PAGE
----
The Step Over button is used to execute one instruction and move the yellow location arrow to the next instruction. It is very useful for executing one instruction at a time. The Step Into button is similar, but will move you inside the code for any function call, where you could repeatedly use Step Over until you eventually get out of that function or you could use the Step Out button to get out of that function. The Continue button will run the program until the end or until a breakpoint is reached. You will read how to set breakpoints in an upcoming paragraph.

When the debugger is running, one or more windows will typically be open for displaying values. Usually you use a window called Autos which automatically displays the values of variables currently in use. You may also use windows called Locals and Watch. With a Watch window you can click on a blank entry under the Name column and type in the name of a variable whose value you would like to watch. You can remove a variable from a Watch window by right clicking on it and selecting Delete Watch. These windows are very useful in seeing the current values of your variables as you move through your program using the Step Over (or similar) buttons. If the desired Autos, Locals, or Watch windows are not visible when you have the debugger running, you can turn them on by selecting Debug -> Windows -> and then the desired window.

If you want to look at the values in an array, you can put something like DataArray[k] into a field of a Watch window. This shows you the number in the array at the index given by the current value of k. If you want to look at the fields on an object, the Autos window will probably show the object. Click on the + in front of the object name so as to display its fields if they are not already visible. If one of the fields is a pointer to another object, you should be able to click on the + in front of the field in order to see the object it points at. This is useful in looking at the data in a linked list, for example.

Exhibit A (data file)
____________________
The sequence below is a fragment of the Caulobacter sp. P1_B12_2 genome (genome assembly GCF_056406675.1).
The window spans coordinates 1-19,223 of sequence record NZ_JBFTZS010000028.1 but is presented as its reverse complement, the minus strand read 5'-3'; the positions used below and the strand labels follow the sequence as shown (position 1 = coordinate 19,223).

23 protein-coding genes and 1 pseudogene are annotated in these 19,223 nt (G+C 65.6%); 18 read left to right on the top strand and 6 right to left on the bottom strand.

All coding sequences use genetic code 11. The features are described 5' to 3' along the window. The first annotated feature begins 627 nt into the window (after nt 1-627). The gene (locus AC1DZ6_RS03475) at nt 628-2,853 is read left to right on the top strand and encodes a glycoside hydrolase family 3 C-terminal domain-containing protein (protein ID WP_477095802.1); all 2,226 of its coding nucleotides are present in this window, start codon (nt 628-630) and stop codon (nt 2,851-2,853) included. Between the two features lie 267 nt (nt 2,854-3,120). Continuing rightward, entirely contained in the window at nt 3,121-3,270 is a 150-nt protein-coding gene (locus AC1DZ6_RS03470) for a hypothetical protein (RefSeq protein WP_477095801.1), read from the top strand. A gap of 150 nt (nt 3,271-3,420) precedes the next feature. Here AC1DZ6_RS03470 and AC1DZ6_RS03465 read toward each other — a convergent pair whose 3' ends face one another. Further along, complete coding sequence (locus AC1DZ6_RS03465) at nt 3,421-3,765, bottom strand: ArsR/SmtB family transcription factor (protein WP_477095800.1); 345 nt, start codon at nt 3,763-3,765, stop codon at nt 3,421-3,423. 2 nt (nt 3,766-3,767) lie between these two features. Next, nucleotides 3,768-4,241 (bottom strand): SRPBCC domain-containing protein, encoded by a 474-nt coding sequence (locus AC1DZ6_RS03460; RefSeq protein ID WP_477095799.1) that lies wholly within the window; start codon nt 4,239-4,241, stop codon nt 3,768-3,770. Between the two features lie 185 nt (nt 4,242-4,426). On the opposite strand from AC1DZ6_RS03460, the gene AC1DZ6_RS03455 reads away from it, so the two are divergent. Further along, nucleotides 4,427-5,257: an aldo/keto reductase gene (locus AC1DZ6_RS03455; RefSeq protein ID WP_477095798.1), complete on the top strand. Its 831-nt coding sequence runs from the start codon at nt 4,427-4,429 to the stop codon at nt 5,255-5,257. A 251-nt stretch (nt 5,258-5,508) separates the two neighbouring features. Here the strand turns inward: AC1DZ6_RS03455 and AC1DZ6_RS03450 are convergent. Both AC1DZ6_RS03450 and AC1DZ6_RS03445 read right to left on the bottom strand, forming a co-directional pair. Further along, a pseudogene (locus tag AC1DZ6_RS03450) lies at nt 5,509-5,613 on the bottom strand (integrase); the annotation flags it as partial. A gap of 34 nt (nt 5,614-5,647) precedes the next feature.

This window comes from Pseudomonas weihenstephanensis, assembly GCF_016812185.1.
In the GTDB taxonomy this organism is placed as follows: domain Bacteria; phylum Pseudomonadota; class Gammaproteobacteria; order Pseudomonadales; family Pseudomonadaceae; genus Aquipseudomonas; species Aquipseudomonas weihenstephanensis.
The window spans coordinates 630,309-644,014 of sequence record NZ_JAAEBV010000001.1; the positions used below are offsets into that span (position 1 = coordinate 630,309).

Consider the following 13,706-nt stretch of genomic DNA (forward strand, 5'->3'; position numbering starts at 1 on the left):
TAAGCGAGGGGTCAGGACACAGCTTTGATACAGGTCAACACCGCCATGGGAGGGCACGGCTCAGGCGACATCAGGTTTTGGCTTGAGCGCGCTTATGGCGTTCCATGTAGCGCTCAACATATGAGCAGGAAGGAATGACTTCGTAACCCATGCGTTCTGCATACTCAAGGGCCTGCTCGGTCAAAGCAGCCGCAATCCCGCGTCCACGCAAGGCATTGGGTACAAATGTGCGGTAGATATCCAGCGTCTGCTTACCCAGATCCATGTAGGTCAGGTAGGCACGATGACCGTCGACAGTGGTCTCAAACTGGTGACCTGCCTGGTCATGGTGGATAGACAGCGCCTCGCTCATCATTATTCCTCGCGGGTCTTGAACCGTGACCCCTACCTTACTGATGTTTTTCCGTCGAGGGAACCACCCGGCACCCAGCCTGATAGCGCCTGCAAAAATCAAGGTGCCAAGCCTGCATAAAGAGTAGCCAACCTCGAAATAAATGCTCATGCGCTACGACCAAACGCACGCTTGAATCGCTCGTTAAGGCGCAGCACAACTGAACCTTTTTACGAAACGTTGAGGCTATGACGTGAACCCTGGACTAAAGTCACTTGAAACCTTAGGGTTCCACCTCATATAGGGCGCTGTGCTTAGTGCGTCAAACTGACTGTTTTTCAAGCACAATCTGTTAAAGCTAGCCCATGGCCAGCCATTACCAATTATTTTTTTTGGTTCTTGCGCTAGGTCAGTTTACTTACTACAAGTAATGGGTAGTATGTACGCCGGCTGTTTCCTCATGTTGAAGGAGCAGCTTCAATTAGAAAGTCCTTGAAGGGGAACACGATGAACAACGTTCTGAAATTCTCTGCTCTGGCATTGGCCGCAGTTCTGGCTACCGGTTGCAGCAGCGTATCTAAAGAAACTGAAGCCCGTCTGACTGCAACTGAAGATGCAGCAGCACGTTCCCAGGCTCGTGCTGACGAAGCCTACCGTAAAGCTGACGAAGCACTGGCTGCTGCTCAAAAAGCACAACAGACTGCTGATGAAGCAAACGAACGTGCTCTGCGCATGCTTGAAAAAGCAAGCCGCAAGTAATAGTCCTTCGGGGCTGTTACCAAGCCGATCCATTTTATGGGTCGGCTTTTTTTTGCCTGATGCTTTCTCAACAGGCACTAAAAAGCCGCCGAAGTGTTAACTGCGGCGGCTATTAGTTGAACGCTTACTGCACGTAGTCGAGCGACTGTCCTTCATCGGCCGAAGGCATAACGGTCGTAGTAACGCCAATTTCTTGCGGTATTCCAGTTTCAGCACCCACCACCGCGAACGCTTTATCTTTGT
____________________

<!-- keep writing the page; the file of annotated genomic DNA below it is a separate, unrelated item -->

Note that to add or remove breakpoints (either before or after starting the debugger) you can right click at the desired location in the code and then click on Break Point -> (Insert Breakpoint or Delete Breakpoint), as desired. If you want to run your program to a specific point and then look at the values of the variables, set a breakpoint at this location and then use the Continue button to run to the breakpoint. (An alternate method is to right click on the desired location in the code and select Run to Cursor. You can also set Breakpoints by clicking on the gray margin to the left of the code text area.) The debugger has many more features which you can learn if you like. For example, you can set breakpoints that stop execution if some condition is true. You can view a simple representation of the stack used for function calls. And there is a lot more. See the Debugger Lab for a beginning practice exercise on using the debugger.

Seeing Your Workspace Files and Classes

In an earlier section the Solution Explorer, which lets you see a tree-like listing of your projects and their files, was explained. In a similar way, the Class View window lets you see any classes that you have set up in your project, along with their fields (variables) and methods (functions). Even if your program does not use classes, Class View can be helpful in that it shows you the names and parameter lists for all of your functions under Global Functions and Variables. As usual, if there is a box with a + in front of your project, click on the + to expand things to show the classes inside of your project. Then click on the + in front of a class name to see a list of the functions in that class. Double clicking on the class name will take you to the class declaration. Double clicking on a class function name will take you to the code for that function (its definition). You can also right click on a function, class, or variable to be given a context-sensitive menu that includes selections for going to these items in the code.